Stockholm (HedgeNordic) – Many Americans rely on life insurance policies as a critical safety net to ensure the economic security of their families through the loss of a loved one, and most often, the primary breadwinner. However, most policies never pay out since policy owners stop paying premiums and allow their policies to lapse.
Older policy owners that have kept their policies have been increasingly opting to sell their policies to third parties in the secondary market for life insurance policies for an amount greater than the policy’s cash surrender value but less than the expected payout to the beneficiary upon the policy owner’s death. This secondary market exploits an inefficiency that enables both policy owners and third parties to achieve a mutual economic benefit. An alternative investment fund, Ress Life Investments, run by Resscapital’s Stockholm-based team has been snapping up such policies in the U.S. secondary market for life settlements since 2011.
“In our view, long longevity in itself is not a risk, the biggest risk comes from how our fund managers are able to estimate and control longevity risk.”
The success of a life settlements strategy requires accurate estimates of longevity. “In our view, long longevity in itself is not a risk, the biggest risk comes from how our fund managers are able to estimate and control longevity risk,” explains Jonas Mårtenson (pictured), the founder of Resscapital. “We have to make sure that our portfolio managers actually understand longevity and understand how to mitigate the risk by selecting lower-risk policies that still provide an attractive return.”
Resscapital’s approach to mitigating longevity risk involves buying policies from healthy retirees with long life expectancies and choosing conservative estimates of life expectancies. “For us, the name of the game is to buy policies with long life expectancies, based on conservative estimates,” Mårtenson tells HedgeNordic. “We require at least two estimates of life expectancies when buying policies, and we try to be very cautious by working with niche medical underwriters that tend to provide somewhat conservative, longer life expectancies,” he continues. Resscapital’s risk-aversion has resulted in more policies paying out than expected in recent years, providing a boost to the fund’s performance.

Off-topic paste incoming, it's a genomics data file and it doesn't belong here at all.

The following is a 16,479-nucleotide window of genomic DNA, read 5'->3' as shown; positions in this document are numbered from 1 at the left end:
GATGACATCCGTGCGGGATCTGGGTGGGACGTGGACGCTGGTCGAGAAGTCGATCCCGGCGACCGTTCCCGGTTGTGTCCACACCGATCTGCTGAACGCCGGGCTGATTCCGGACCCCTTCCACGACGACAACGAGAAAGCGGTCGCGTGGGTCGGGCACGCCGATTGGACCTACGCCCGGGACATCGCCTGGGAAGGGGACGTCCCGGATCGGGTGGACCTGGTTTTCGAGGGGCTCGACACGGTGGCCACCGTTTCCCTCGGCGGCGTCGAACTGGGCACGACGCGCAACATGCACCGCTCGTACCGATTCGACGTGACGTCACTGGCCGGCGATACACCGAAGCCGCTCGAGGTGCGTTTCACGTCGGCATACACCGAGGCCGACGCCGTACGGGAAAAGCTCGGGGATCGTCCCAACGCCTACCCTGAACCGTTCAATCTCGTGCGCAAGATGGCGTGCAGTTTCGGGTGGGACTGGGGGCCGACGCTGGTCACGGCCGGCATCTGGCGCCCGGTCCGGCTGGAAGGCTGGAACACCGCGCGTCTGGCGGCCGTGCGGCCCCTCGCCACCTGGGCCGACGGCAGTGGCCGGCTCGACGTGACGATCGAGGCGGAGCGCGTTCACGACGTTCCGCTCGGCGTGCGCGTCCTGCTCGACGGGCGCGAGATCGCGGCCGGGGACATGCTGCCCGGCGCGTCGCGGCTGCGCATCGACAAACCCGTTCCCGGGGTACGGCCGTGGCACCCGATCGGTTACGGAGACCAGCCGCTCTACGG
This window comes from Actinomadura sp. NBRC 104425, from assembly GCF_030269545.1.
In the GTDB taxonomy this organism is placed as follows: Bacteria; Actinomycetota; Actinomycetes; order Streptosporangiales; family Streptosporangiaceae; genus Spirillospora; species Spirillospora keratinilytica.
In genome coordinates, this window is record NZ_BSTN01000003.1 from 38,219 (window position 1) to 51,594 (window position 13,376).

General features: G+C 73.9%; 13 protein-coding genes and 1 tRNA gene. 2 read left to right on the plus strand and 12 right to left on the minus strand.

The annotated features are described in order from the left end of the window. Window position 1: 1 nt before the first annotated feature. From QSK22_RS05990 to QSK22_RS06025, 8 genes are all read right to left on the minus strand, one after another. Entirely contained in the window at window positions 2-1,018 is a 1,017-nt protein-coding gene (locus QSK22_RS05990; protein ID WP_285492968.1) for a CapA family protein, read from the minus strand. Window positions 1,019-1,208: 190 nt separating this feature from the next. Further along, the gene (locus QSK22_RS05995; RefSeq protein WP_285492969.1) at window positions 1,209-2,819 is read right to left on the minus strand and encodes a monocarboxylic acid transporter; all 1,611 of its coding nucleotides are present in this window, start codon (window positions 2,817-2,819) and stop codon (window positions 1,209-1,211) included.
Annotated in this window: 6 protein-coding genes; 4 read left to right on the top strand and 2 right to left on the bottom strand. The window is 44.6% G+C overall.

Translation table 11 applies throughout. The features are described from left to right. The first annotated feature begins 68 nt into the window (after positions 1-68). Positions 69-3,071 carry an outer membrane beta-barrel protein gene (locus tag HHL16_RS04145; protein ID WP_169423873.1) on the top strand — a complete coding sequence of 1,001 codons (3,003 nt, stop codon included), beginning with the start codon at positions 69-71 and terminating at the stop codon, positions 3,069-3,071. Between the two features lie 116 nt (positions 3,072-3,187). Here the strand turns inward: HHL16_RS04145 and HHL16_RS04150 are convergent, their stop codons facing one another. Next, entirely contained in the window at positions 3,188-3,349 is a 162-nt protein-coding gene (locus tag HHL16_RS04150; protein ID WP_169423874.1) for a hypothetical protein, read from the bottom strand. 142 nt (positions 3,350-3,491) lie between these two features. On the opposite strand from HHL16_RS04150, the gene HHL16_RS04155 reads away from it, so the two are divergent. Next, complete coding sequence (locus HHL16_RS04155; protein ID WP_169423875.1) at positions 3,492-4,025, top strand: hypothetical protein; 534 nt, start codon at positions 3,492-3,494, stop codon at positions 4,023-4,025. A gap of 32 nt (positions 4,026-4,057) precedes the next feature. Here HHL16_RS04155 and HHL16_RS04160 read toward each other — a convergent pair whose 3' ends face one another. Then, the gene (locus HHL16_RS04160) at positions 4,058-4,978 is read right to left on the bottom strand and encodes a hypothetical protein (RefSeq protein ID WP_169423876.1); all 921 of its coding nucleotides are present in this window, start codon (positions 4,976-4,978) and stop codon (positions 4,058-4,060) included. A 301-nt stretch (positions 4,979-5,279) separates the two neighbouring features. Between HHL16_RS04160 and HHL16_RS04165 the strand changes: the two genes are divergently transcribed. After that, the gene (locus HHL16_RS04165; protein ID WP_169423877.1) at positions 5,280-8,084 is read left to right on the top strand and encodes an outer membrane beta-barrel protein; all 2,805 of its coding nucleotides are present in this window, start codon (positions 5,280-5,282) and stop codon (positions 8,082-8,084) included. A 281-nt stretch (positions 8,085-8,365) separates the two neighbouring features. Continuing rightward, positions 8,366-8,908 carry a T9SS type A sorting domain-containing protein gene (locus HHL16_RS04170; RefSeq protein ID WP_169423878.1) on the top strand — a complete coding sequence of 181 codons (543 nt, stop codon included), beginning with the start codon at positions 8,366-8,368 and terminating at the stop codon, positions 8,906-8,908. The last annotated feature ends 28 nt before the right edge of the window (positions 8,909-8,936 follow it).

Positively Skewed Fixed-Income Alternative
Ress Life Investments has generated an annualized return of 7 percent in the past five years, just in line with its return target of 7 percent net of fees in U.S. dollars. “The fund is completely uncorrelated from equities, fixed income and other asset classes, because the main risk we take is longevity,” explains Mårtenson. Over the past five years, Ress Life Investments has exhibited a correlation of 0.07 with the MSCI World and 0.04 with the S&P 500. “It is very difficult to find investments that are quite uncorrelated to the major asset classes.” With an annualized return of 7 percent in the past five years, Mårtenson views Ress Life Investments as a perfect alternative for fixed-income investments.
“The fund is completely uncorrelated from equities, fixed income and other asset classes, because the main risk we take is longevity.”
“This is a high-yielding fixed-income replacement with a very high credit quality,” says the Resscapital founder. “We have policies issued by close to 60 different U.S. life insurance companies with a minimum rating of A-,” he continues. “Although the credit risk that we take on U.S. life insurance companies is real, there are no known cases in the United States when policy beneficiaries did not receive death benefits,” says Mårtenson. “A life insurance policy will pay out even if the life insurance company goes bankrupt. Bankruptcies have happened many times in the past, but the actual portfolio of life insurance policies from a bankrupted insurance company may then be sold to another life insurance company. The death benefits have always been paid out.”
“From a diversifying point of view, this is a great counter-cyclical allocation to most other investments.”